• Found an issue of Airgun News and Report, Summer Edition 1987! Marksman International ad inside front cover. The Model 29 came in .177 and .22 the Model 55 in .177. The Model 70 shows all three calibers were available .177, .20, and .22.
      The underlever Mod 60 and 61 and the field target Mod. 56 and 58 were only offered in .177

      As an interesting side note, there’s a Beeman ad inside the rear cover. The R1 rifle listed at $359.50

  8. B.B.,

    Off today’s topic.

    ” ” Tom Gaylord (B.B. Pelletier) May 20, 2021 at 2:35 pm

    It’s not the fill nipple, but a valve that’s one level deeper in the reservoir. Tyler Patner checked it out for me and I have to return this rifle to PA. They have already sent another one.”

    BB” ”

    I can’t find a schematic good enough to figure out the above.
    Would you show us a diagram or picture(s) of this – one level deeper valve – when you get back to the Eagle Claw please.


  9. BB,

    A Model 70 – new in the box!!! Great find!

    Have to admit that I can’t relate to that though. Somethings – like paintings – are bought to be looked at, others are meant to be used. To buy an airgun and leave it unused in the box just seems to be so wrong


  10. I realize I’m responding to a couple day old blog, but it seems appropriate in light of the subject here.

    Somewhere around 1990, a friend showed me his HW55. I never knew a “mere” pellet gun could be such a fine piece! The bluing, the wood, the accuracy, the power! German precision! Wow, I was impressed!

    Shortly thereafter I found a clean, used Marksman 70 at a local gun shop. Two or three visits and some dickering later I walked out with my first “big boy” airgun for something like $110 (keep in mind this was 30 years ago!).

    Although a flood of other air guns followed it, I still have my Marksman 70 and it is, indeed, dear to my heart. Not just because it was my first, but because it is powerful (it averages 980 FPS on my crono with a 18 FPS spread), but also because it will make one-hole, ten shot groups out past 50′ and (?) farther. BTW, I’ve never had it apart.

    When I bought it it did NOT have a Rekord trigger in it. I don’t recall why, but I called Marksman for some reason and the technician mentioned he’d upgrade the trigger to a Rekord if I sent it to him in CA. I did and he did. This was probably around (?) 1992 or 1994? He asked me if I wanted the original trigger back with it, but I had no idea what I’d do with it, so I told him to keep it. I wonder how many guns were upgraded to the Rekord trigger and the owner opted to keep the original trigger. Might be the case with your example, Tom?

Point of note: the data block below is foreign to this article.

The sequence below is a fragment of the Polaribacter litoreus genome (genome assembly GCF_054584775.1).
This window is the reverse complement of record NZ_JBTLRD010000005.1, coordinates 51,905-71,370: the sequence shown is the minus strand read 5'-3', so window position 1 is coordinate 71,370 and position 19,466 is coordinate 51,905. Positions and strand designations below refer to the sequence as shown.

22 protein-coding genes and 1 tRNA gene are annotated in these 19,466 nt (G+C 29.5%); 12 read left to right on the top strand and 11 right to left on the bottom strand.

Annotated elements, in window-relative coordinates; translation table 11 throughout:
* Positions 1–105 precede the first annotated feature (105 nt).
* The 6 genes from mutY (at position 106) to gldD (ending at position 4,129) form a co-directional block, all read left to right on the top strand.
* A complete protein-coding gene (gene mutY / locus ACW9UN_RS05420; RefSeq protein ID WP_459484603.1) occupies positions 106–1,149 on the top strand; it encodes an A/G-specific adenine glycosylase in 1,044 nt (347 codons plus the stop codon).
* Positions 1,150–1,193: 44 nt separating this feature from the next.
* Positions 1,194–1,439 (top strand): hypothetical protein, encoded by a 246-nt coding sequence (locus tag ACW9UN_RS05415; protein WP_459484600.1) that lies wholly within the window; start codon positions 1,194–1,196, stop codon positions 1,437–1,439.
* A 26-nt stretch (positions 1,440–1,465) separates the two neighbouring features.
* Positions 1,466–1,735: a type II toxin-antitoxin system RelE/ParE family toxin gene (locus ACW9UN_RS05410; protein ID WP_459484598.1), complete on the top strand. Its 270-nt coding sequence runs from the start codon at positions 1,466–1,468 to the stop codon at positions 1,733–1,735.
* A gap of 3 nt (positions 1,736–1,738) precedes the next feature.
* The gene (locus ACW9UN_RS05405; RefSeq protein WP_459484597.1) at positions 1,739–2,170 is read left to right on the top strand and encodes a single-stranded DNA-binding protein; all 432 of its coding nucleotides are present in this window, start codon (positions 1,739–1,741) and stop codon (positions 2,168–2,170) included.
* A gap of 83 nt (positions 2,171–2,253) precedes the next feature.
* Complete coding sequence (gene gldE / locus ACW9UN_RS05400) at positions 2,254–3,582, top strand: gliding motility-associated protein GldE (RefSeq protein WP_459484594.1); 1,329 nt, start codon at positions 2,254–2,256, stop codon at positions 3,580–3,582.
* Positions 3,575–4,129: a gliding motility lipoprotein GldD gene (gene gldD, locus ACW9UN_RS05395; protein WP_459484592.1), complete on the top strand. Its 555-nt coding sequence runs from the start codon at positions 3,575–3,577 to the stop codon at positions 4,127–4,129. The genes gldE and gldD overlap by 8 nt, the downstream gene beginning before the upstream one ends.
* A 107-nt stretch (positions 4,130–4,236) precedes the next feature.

Interestingly, mine also has an automatic safety just like yours, but it is on the LEFT side of the spring piston tube! The safety also lacks any markings near it as yours has (S-F). The Marksman name appears on the right side of the base block along with “Huntington Beach CA” and “92649”. It’s also marked “Made in W Germany”. The left side of the base block it says, “Marksman Model 70” plus “Cal 4.5mm / .177″” and has illustrations of pointed and wade cutter pellets.

    The stock is identical to the one you show in the pictures above. Dark walnut, hand-cut checkering. The bluing is still mesmerizing.

    I put a Bushnell 6 – 18 air gun scope on it soon after I bought it and it’s still there.

    If I ever start selling my airguns, this would be the last one to go. Although the decision to purchase it was, looking back, a fairly uninformed one, I lucked out. It’s a great little gun.

    How this helps with your historical research!

    St. Louis, MO

  11. I have a marksman model 70 got it from a guy I used to work for was covered in camo duct tape it was a shame the tape ruined the finish so it’s been sanded off reblued and oiled up it may not be a factory finish but I plan to use it not just look at it so that doesn’t bother me I’m looking forward to seeing more about this rifle thanks

    • skunkape,

      Welcome to the blog.

      This series should be a good one for you. Just be sure to read them all befor starting to work on your rifle.